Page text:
Any time I’m tempted to watch a movie because the cast is impressive, I mutter “Clash of the Titans, Clash of the Titans,” until the urge goes away. (Laurence Olivier! Maggie Smith! Ursula Andress! You’d think it’d be good, wouldn’t you? You’d be wrong.)

On the other hand, I suspect there’s a threshold of not-sucking above which eye candy can distract you from plotholes. (See Halle Berry’s skintight leather in X3. She can’t act, but she can certainly sway.)

 
Kelson writes:  

Van Helsing is great fun if you assume it’s a parody. It’s not intended to be, but if you go in with that expectation, it works.

I realized a few weeks after I saw it that it’s the monster movie equivalent of “The Eye of Argon.” If you haven’t read that, it’s reputed to be the worst fantasy story ever written. It tries to hard to be Conan but ends up being more like Plan Nine From Outer Space with barbarians. (That link goes to a blog post of mine, which in turn links to a site that has the story.)

Actually, I was thinking about Van Helsing recently. At the time I saw it, I thought it was a perfect example of what happens when you put every cliché you can think of into one movie. Last night I found myself thinking the same thing at one point during Pirates of the Caribbean: Dead Man’s Chest—except that the Pirates crew actually managed to make it work. I think the main difference (aside from a better script and better acting) is that Pirates acknowledges the absurdity and revels in the comedy, instead of trying, as Van Helsing did, to be serious.

 
James Schee writes:  

Beckingsale really ‘scared me’ in the movie Serendipity. I usually love movies with John Cusack, he is so cool, but that movie just ‘frightened me.’

Allison Hanningan is my I love her and try to watch everything she is in actress. Yet that may have finally been broken with Date Movie, which I have yet to bring myself to watch. After it was strained by an American Wedding.

 
Johanna writes:  

Rose, I vaguely remember watching Cold Comfort Farm a while back, but all I recall is not understanding the point and thinking it didn’t have much of an ending.

Craig, IMDB still lists it upcoming in 2007. That’s something to look forward to!

Katherine, Clash of the Titans at least is good bad. It’s very watchable, I think, just for the visuals (as Harryhausen’s last film). And I like Bubo.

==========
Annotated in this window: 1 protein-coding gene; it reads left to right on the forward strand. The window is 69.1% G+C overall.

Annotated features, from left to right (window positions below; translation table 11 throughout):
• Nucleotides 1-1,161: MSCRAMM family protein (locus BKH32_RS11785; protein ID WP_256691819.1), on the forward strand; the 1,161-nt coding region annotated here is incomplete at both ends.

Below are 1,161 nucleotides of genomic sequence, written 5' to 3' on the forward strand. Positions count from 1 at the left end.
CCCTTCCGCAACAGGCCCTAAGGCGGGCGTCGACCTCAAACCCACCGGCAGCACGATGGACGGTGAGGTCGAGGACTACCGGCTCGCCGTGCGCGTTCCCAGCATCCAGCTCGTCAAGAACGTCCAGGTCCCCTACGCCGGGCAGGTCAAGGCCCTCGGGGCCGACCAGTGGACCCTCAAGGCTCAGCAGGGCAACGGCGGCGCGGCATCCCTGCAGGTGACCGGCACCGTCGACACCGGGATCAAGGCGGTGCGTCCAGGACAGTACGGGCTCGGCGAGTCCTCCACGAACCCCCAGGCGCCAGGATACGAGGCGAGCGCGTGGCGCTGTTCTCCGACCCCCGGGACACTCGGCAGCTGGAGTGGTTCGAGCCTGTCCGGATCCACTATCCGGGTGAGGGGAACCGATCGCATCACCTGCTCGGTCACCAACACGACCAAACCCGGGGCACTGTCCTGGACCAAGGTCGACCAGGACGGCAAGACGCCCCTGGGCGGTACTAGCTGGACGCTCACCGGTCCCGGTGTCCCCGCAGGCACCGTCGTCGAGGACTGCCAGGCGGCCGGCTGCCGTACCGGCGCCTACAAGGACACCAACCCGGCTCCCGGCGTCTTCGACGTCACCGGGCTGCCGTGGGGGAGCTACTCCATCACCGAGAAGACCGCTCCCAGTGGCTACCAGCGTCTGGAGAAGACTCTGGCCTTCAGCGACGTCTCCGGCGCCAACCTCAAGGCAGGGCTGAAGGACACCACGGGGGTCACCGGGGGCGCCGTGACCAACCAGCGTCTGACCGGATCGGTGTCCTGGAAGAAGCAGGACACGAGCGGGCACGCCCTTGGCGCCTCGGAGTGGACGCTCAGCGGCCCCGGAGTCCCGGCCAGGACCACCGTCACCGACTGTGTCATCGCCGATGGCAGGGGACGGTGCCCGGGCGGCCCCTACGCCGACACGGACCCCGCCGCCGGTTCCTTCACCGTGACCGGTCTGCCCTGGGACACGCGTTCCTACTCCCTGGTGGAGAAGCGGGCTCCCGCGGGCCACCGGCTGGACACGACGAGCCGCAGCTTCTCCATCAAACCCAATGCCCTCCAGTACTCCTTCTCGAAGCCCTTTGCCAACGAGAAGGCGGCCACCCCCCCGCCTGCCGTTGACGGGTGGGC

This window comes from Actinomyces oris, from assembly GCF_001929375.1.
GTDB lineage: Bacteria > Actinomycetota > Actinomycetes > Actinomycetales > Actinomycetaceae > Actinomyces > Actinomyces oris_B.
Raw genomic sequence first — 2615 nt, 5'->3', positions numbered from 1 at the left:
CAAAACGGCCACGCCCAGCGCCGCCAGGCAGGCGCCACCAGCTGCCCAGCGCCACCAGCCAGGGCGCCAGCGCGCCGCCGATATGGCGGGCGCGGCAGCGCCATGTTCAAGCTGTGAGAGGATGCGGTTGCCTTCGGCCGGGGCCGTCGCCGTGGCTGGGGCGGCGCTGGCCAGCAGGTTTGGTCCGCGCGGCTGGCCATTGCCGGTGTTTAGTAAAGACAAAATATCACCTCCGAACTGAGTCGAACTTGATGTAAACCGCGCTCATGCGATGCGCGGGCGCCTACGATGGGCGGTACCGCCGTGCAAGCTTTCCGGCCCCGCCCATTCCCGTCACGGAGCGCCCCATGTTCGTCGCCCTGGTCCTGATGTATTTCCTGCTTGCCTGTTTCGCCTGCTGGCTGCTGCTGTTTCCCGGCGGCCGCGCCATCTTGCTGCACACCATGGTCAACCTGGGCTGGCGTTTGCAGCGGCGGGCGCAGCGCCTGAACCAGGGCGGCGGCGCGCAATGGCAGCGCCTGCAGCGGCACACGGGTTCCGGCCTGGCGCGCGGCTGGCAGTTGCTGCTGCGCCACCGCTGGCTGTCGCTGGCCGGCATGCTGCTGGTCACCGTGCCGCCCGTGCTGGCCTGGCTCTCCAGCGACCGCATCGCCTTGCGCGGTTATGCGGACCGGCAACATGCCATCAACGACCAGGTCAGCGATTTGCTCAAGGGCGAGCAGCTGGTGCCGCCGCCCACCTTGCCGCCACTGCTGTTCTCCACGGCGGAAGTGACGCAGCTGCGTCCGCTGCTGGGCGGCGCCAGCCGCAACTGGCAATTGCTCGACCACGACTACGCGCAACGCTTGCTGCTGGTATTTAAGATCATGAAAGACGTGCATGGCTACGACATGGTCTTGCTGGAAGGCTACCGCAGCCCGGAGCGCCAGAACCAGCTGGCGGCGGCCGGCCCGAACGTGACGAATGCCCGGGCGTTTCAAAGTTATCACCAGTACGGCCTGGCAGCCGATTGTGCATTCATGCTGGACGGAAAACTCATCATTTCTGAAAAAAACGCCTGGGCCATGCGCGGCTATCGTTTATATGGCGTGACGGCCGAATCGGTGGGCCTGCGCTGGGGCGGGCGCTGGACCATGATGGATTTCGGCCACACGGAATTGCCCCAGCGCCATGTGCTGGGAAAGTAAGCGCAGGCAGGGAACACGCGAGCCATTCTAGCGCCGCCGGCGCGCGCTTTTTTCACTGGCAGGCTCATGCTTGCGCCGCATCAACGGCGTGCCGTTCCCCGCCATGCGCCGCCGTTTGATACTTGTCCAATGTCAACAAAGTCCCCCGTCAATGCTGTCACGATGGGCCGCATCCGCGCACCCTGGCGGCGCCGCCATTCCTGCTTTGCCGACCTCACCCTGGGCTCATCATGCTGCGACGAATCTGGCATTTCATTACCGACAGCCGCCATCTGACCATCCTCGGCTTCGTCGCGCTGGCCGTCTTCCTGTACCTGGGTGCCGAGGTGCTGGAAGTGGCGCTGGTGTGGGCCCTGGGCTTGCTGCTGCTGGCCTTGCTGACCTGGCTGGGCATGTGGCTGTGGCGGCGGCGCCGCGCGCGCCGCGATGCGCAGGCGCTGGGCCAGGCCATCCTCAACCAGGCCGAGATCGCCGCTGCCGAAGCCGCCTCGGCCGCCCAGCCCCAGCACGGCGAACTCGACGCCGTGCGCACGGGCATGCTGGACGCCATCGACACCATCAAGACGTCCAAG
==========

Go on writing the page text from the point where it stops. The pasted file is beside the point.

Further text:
Kelson, parody of what? Summer action films?

James, I’m wondering about Date Movie myself.

 
Allan writes:  

Kate Beckinsale has yet to be great in anything, but her dad was a giant of British TV sitcoms in the 70s: Porridge, Rising Damp, etc.

 
Aaron Scott the Great writes:  

I hate to sound like one of those boring old farts who says the orginal whatever is so much better, but I do love the OG Thomas Crown, with its extremely weird chess scene between Steve McQueen and Faye Dunaway. But I’m not hating on the Brosnan version.

When confronted by those old farts, I always point out that the Bogie Maltese Falcon, considered definitive, was the third version of Hammet’s book. In fact, the OG version was on TCM last night.

Speaking of old movies, I know what Kelson means about watching a movie in a certain frame of mind and that changing your interpretation. There is a scene in Citizen Kane in which Orson Welles is trashing a room in a fit of rage. If you tell yourself while you’re watching it that Kane is actually having a vicious attack of the clumsies, it becomes by far the most hilarious slapstick scene ever recorded.

 
Craig writes:  

I was quite fond of Kate Beckinsale in the A&E production of Emma. In the days when A&E was more about the classics than the Gottis. And Dog the Bounty Hunter.

I cannot believe I’m posting in defense of Kate Beckinsale. Ha!
c.

 
Kelson writes:  

Well, Van Helsing tries to be an homage to the classic monster movies, but ends up crossing the line into unintentional parody. So I look at it as a parody of every monster movie ever made—itself included.

 
Johanna writes:  

Oh. That makes a twisted kind of sense. :)

 
Rich Johnston writes:  

Johanna. Read Cold Comfort Farm. Go on. It’s dead good.

 
Dan Coyle writes:  

The best part about Kate Beckinsale’s acting, though, or lack thereof, is that it makes the supposedly bittersweet climax one of the best endings ever.

 
Chris Galdieri writes:  

I love many things about the Thomas Crown Affair remake. One of them is Denis Leary’s performance as the guy who slowly realizes that he’s NOT the star of the movie, leading up to his character’s really funny final exchange with Rene Russo…